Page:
Long-term preservation is the ultimate goal for unique research data - the final stage in the data life cycle. Data repositories exist to collect and preserve scholarly information. Most institutional repositories, based in universities and other organizations, have preservation as an explicit component of their mission, and as such will handle many of the details above after the initial deposit of data.
In 2013, the Obama Administration Office of Science & Technology Policy (OSTP) released a memorandum mandating that federally funded research should be publicly available. Many other grant agencies have followed suit in the following years.
An open source web application to share, preserve, cite, explore and analyze research data. It facilitates making data available to others, and allows you to replicate others work. Researchers, data authors, publishers, data distributors, and affiliated institutions all receive appropriate credit.
A repository where users can make all of their research outputs available in a citable, shareable and discoverable manner. Allows users to upload any file format to be made visualizable in the browser so that figures, datasets, media, papers, posters, presentations, and filesets can be disseminated.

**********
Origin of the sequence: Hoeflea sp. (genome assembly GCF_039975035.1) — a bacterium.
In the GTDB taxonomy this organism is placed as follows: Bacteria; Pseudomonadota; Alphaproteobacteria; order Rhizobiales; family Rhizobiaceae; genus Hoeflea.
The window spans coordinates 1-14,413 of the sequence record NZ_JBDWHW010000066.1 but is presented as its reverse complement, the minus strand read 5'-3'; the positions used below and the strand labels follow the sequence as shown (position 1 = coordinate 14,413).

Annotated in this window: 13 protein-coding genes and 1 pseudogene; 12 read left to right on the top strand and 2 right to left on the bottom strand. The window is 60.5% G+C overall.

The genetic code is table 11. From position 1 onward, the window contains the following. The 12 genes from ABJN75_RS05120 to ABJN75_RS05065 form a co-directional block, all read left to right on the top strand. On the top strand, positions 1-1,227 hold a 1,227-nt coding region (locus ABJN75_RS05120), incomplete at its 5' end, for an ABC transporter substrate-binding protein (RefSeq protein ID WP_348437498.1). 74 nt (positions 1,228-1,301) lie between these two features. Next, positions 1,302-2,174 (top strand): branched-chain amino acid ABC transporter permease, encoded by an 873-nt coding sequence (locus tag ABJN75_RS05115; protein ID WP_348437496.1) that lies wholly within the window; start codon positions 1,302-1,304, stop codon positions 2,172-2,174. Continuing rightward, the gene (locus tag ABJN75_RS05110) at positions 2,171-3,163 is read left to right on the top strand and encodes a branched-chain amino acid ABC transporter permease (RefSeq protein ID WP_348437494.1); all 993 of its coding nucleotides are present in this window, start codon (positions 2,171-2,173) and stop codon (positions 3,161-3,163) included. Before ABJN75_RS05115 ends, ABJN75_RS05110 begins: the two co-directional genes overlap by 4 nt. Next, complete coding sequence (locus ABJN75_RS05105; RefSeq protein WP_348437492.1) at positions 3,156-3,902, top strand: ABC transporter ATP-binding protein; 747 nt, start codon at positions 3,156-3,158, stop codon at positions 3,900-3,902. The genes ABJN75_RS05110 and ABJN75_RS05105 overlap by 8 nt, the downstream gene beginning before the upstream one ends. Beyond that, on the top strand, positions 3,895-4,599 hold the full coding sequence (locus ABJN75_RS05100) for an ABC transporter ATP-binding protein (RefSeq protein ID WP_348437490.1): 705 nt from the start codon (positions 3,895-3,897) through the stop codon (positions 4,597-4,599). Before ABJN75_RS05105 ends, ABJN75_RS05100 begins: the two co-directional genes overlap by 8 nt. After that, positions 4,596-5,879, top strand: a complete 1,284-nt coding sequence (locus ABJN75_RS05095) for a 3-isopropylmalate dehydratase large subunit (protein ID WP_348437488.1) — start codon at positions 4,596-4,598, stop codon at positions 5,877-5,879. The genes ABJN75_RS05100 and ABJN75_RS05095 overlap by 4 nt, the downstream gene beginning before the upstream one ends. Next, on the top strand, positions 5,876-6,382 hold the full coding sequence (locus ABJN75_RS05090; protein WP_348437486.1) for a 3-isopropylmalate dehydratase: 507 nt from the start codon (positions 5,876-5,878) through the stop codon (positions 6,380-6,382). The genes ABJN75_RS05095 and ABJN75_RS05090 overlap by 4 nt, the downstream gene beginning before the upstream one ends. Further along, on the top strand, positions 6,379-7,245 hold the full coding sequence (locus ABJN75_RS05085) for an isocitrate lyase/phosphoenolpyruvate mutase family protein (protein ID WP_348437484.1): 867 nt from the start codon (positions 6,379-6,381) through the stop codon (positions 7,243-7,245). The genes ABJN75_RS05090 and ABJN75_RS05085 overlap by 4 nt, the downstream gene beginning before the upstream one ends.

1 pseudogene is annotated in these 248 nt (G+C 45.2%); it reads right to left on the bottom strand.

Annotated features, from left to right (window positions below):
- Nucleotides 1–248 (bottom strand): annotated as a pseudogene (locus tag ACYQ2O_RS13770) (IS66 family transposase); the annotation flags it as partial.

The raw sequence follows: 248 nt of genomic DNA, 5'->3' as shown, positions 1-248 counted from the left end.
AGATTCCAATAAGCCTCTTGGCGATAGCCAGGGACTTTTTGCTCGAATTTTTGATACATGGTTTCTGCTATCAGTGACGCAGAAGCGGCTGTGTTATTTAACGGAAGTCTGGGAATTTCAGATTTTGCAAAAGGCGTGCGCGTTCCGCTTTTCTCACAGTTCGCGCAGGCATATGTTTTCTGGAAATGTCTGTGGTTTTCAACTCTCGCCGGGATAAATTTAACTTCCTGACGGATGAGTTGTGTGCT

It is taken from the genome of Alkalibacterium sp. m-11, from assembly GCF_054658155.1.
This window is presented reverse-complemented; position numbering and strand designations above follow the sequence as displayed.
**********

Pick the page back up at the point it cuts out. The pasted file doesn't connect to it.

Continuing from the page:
ICPSR stores, curates, and provides access to scientific data so others can reuse the data and validate research findings. Curation, from the Latin "to care," is the process that ICPSR uses to add value to data, maximize access, and ensure long-term preservation.
An open-access, peer-reviewed publication for descriptions of scientifically valuable datasets. Their primary article-type, the Data Descriptor, is designed to make your data more discoverable, interpretable and reusable.
This table lists NIH-supported data repositories that make data accessible for reuse. Most accept submissions of appropriate data from NIH-funded investigators (and others), but some restrict data submission to only those researchers involved in a specific research network.